Tinnitus

What is Tinnitus?

Tinnitus ("Tin-uh-tus") is the perception of sound inside your head when no outside sound is present. You may have heard people call it a “ringing” in the ears, but often people describe it as a high-pitch pure tone sound they hear. However, there are many other forms of tinnitus including buzzing, chirping, pulsing, hissing, static, and crackling- to name a few.

The type of sound one hears is not the only thing that varies when it comes to tinnitus. In fact, one of the most frustrating things about tinnitus is how different it is from one patient to the next.

Characteristics of Tinnitus

No two tinnitus experiences are alike. While having some form of tinnitus within a person’s lifetime is very common, everyone will experience it differently. Tinnitus ranges from being intermittent and infrequent to being present constantly throughout the day and night. It will also range in intensity from person to person. Some people will barely notice it, while others may have trouble focusing or sleeping due to the severity of their tinnitus. Furthermore, some people will only have tinnitus for a short time, while others will experience it for the rest of their life.

Reasons for Tinnitus

Tinnitus is not an illness, but rather a symptom of another condition or illness. Causes of tinnitus include:

  • Hearing loss. This is the most common reason for tinnitus. When permanent hearing loss is the cause, the tinnitus is usually permanent, as well.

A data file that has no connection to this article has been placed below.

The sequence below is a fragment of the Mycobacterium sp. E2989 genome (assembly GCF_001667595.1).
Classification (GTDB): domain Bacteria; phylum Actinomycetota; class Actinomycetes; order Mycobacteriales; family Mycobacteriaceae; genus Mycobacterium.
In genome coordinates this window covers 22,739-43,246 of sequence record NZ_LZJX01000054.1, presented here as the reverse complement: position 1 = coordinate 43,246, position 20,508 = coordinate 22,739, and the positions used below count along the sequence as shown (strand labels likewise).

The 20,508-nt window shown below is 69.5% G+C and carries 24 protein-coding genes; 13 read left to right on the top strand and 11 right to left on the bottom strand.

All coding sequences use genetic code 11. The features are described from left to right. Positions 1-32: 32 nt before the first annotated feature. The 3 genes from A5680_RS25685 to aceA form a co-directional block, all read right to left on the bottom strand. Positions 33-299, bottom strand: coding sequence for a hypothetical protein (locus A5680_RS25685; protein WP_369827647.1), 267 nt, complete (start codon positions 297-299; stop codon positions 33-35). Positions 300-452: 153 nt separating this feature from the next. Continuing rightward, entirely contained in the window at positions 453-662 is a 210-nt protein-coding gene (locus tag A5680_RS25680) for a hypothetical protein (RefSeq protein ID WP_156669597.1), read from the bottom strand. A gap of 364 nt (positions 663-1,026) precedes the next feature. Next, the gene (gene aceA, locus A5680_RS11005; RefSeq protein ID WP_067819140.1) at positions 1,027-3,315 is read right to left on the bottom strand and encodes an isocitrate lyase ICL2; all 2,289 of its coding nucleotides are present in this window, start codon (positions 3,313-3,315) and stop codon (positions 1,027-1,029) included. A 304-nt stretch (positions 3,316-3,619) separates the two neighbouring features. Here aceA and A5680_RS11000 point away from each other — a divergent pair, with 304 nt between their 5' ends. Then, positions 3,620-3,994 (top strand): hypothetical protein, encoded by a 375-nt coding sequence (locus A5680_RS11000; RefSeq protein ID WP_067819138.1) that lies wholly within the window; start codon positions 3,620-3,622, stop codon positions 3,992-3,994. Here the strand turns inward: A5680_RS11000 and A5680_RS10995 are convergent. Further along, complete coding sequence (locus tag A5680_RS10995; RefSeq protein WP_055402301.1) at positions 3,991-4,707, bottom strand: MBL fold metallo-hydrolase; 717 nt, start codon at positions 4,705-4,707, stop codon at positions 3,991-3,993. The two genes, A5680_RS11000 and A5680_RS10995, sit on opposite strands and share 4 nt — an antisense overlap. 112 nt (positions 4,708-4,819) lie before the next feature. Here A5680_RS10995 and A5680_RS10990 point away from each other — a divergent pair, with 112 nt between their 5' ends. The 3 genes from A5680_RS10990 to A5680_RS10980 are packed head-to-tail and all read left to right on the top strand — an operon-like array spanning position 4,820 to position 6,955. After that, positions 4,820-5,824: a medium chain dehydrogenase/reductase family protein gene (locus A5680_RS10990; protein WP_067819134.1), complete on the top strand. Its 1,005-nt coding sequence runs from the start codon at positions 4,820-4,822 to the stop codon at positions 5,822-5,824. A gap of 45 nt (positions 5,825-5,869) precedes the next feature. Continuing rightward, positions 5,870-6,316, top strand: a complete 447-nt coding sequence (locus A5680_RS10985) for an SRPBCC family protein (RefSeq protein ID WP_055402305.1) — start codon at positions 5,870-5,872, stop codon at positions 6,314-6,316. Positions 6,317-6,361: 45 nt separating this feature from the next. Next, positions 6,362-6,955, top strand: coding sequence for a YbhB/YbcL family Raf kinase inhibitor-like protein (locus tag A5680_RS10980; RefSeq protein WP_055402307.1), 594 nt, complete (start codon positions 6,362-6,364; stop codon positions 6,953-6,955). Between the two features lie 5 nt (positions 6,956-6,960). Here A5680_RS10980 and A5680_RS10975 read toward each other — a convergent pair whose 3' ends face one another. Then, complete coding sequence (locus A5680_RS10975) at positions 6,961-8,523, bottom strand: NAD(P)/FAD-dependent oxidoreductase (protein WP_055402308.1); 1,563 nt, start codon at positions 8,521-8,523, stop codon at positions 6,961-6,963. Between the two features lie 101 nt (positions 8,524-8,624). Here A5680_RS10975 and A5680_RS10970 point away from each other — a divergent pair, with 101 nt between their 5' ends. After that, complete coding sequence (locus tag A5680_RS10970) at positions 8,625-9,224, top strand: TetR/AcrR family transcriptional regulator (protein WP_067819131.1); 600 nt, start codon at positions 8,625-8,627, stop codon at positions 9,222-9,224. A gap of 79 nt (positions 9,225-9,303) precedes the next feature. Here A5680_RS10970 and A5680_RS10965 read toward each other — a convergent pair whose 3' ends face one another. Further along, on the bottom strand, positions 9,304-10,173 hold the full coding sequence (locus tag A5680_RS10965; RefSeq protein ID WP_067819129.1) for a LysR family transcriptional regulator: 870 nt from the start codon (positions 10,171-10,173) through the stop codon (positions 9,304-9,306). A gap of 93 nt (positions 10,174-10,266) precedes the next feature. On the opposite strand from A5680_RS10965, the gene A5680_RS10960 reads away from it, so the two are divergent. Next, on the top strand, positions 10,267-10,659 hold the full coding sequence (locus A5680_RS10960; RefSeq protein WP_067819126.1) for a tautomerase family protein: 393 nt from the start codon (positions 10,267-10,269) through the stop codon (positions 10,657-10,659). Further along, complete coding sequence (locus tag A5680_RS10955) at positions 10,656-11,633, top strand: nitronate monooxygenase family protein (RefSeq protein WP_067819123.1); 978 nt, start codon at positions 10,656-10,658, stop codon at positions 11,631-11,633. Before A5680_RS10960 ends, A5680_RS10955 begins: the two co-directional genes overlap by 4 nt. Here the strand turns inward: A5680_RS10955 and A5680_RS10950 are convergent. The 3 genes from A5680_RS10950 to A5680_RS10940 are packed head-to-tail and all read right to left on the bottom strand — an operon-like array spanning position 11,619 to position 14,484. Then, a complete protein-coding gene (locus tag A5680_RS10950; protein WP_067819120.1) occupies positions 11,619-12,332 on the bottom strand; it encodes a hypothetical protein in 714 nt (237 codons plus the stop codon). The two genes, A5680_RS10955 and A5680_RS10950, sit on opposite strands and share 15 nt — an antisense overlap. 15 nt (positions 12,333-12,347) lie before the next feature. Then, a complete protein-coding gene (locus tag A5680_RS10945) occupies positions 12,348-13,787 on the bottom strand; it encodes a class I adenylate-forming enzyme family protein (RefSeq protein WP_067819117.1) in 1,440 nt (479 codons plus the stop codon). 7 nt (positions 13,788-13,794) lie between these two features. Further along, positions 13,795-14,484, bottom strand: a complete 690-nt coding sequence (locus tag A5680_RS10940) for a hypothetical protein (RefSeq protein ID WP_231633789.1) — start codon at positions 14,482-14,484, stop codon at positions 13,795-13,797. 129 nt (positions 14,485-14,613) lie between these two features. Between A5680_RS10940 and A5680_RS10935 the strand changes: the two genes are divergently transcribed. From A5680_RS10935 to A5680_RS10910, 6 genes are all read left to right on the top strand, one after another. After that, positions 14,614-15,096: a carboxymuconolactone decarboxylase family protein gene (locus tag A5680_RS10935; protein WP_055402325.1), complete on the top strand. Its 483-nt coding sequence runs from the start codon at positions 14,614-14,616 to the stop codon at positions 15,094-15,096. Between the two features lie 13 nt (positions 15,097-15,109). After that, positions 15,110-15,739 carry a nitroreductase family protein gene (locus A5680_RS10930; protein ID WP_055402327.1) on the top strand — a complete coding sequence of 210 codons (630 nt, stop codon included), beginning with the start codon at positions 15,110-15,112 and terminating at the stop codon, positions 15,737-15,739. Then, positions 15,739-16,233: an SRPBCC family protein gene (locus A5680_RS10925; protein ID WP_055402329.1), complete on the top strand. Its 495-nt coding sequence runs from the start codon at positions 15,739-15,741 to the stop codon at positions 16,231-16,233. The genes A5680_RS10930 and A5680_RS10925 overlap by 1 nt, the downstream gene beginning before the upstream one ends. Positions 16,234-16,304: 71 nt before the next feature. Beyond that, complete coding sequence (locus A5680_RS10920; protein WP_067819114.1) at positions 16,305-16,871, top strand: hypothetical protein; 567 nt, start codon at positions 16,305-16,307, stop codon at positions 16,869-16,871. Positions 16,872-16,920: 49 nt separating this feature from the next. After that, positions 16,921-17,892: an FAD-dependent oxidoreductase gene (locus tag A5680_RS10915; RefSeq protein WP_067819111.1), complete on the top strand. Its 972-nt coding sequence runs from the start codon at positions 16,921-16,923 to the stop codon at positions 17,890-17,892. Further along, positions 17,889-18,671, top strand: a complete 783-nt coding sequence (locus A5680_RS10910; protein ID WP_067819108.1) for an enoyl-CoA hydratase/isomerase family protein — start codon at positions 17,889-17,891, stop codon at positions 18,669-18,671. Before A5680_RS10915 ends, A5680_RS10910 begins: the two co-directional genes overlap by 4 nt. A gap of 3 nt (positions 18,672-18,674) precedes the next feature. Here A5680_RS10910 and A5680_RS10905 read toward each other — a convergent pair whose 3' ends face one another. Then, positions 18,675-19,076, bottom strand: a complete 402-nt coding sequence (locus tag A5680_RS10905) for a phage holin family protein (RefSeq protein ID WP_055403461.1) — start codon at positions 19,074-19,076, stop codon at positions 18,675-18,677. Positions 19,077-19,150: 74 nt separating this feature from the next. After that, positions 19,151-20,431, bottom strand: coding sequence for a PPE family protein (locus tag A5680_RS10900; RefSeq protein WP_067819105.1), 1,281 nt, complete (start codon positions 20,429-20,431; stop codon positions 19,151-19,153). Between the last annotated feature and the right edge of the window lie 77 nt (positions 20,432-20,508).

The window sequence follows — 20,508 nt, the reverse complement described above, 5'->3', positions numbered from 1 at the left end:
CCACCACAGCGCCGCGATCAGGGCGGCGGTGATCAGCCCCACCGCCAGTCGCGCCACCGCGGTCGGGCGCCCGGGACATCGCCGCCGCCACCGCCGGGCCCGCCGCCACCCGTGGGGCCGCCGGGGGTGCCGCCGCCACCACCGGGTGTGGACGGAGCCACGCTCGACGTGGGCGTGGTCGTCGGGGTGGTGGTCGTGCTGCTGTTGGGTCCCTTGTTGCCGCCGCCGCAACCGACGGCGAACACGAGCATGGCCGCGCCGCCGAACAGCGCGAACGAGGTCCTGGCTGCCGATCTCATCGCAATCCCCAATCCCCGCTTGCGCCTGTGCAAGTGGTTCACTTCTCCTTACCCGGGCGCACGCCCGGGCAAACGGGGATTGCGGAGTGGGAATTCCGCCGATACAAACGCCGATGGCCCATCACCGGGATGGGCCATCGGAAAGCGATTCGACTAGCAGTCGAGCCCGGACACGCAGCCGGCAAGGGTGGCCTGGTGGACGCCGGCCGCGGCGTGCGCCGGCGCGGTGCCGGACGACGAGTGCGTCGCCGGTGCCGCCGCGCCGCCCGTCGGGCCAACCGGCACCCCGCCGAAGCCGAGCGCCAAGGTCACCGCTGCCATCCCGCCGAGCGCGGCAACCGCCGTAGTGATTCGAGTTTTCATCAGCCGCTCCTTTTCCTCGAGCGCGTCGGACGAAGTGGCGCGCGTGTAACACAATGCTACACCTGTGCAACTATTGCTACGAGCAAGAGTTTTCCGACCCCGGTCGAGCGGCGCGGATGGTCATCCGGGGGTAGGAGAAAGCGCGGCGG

• A blockage in the ear. Blockages, such as ear wax, ear infections, etc, create a temporary hearing loss and can often result in tinnitus until the blockage is cleared.
  • Sinus/allergy issues.
  • TMJ or jaw issues.
  • Tinnitus can also be caused/exacerbated by excess of certain things in your diet including:
    • Salt
    • Caffeine
    • Alcohol
    • Nicotine
    • Stress/Anxiety (including lack of sleep)
  • Certain drugs and medicines can cause tinnitus or make it worse.
  • Genetics/heredity.
  • Some neural issues that may or may not be detectable can also cause tinnitus.

Will I ever know what is causing my tinnitus?

Through a thorough case history and review of your medications, it’s possible to sometimes determine the cause of someone’s tinnitus. Many times, the ENT or audiologist may be able to pinpoint a likely cause of your tinnitus. However, there is currently no test to determine a specific cause for tinnitus and, because of the mysterious and varied nature of tinnitus in general, there are many people who will never know for sure why they have tinnitus.

Is there any treatment to make tinnitus go away?

Like any symptom, the best treatment for tinnitus is to treat the cause of the tinnitus.

If your tinnitus is determined to be a symptom of hearing loss, the usual treatment is to treat the hearing loss through the use of hearing aids. For most, treating the hearing loss will improve the perception of the tinnitus.

For those without hearing loss, an ENT will attempt to find an underlying cause, like in the list above. If the ENT finds a cause that is treatable, treatment through medication, surgery, or other means may be recommended.

In the event that no underlying cause can be determined, there are several other evidenced-based options for relieving tinnitus that work for some people. These include tinnitus sound maskers, notch therapy, cognitive behavioral therapy/tinnitus retraining therapy, acupuncture, vitamin therapy, biofeedback, and hypnosis.

Your ENT and audiologist will be able to work together to recommend the best course of action for you.

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